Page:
The financial and mental cost of the United States’ higher education issues

The financial and mental cost of the United States’ higher education issues

According to a new study, student loan debt continues to burden the graduate workforce, putting strain on their mental health and forcing them to delay significant life events.

With the pandemic having left 10 million Americans out of work and the cost of food, gas and rent soaring, hard-working people are being forced to cut back on essentials. For 44 million graduates, a five-figure student loan debt compounds the financial strain.

Forced to act, the United States Government has paused loan repayments through December 2022. Likewise, President Biden has canceled approximately 2% of student loan debt, affecting 3.7% of borrowers - more than any past administration in US history. Now, with the launch of the student loan forgiveness program, millions more will receive up to $20,000 in relief.

The move will help millions to avoid defaulting as the cost of living crisis intensifies. However, with the average balance standing at $38,000 and the cost of college rising faster than inflation, the majority of Americans are still struggling to pay.

According to a new comprehensive study by ELVTR on higher education issues within the US, student loan debt continues to burden the graduate workforce, putting strain on their mental health and forcing them to delay significant life events.

Putting the American Dream on hold: The unsustainable cost of higher education

The loan forgiveness initiative reduces the burden, but for two-thirds, it simply isn’t enough. With a third just barely able to pay, many more will struggle to cover the cost of their student loan debt as the crisis worsens.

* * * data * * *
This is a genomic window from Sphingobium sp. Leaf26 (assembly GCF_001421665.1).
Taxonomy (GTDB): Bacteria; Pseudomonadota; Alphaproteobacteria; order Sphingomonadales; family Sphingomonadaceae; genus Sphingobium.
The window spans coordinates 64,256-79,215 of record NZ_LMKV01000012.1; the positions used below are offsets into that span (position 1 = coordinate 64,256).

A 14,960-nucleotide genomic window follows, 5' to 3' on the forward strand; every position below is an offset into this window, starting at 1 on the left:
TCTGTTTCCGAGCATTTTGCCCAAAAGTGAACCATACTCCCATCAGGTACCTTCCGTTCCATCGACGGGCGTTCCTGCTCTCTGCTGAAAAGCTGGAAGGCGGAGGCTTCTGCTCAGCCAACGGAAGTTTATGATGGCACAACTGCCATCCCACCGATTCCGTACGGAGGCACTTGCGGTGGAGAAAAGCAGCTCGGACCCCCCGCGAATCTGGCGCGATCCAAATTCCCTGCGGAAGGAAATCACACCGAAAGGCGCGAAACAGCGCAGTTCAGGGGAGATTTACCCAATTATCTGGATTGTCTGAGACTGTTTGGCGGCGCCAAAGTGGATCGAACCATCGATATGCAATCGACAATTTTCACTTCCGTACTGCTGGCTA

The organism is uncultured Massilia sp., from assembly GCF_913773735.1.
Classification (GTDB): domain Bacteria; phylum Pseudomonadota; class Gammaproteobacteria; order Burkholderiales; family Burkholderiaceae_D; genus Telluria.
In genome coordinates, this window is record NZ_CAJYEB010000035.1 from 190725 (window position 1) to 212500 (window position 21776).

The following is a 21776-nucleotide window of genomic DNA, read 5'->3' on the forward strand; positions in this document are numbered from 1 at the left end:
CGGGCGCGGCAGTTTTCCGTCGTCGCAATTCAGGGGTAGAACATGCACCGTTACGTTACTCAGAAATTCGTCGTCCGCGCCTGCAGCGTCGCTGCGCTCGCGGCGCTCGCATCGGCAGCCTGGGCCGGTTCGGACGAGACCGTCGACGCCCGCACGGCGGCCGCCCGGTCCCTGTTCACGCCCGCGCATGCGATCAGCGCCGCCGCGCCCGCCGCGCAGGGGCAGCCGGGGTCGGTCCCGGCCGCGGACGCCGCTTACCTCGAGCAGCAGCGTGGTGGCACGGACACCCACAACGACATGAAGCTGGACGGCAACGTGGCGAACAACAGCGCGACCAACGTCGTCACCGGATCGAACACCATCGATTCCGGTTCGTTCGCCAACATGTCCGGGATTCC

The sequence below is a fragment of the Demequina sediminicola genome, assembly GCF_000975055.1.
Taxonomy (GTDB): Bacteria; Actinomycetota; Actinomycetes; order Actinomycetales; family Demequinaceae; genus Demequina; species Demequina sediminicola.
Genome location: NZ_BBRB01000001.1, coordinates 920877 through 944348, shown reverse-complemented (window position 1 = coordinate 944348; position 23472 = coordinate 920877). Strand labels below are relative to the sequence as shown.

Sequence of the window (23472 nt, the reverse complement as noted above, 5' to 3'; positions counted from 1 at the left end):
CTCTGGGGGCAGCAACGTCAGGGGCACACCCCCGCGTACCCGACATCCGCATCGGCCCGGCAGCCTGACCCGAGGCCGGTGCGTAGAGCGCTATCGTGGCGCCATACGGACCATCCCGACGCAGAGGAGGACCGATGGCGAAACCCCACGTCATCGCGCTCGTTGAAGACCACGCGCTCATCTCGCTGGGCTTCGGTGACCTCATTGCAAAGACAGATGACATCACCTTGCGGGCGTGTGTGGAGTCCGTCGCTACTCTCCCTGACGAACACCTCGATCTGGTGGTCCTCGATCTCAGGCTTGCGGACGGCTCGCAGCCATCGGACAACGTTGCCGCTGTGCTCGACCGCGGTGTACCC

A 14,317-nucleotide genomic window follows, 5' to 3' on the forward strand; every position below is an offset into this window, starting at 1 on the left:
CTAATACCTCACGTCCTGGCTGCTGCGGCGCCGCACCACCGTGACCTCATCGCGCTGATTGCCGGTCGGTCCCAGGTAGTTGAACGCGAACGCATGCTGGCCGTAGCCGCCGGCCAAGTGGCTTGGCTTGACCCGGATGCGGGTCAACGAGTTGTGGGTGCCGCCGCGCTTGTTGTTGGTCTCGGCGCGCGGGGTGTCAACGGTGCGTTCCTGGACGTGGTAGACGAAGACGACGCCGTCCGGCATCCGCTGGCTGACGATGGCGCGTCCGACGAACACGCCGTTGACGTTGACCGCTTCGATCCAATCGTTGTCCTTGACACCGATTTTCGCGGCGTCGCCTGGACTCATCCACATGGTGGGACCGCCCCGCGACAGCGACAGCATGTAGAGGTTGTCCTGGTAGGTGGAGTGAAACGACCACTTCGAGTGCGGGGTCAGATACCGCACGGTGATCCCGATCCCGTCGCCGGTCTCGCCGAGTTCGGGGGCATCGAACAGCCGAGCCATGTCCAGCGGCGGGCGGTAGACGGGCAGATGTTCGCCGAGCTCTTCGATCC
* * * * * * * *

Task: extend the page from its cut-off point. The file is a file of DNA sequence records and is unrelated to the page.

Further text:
The situation is exacerbated for some women, Black or African American graduates, who are more likely to face financial hardship as a result of their federal loans during the current crisis. Data shows that 69% of women are struggling to pay, while 79% of Black and African Americans are unable or barely able to afford payments, putting them at greater risk of defaulting.

Just one in five Americans are fortunate enough to have been unaffected by the financial climate, with the vast majority having put an important life event on hold to keep up with student loan repayments. A third have delayed starting a family, more than half have shelved their plans to save or travel, and over 60% have put a major purchase on hold.

America’s graduate mental health crisis: The mental strain of student loan repayments

It isn’t just America’s pockets that are suffering. With many facing financial hardship like never before, the pressure of student loan repayments also impacts the nation’s mental wellbeing. ELVTR’s higher education study found that most (54%) have experienced mental health issues brought on by their student debt.

At 56%, anxiety is the leading mental health issue caused by student loan debts, while approximately one in five have endured sleepless nights and panic attacks as a result. Likewise, with many facing a tough choice between making payments and fulfilling their basic needs amid the cost of living crisis, 32% have experienced depression brought on by their debt.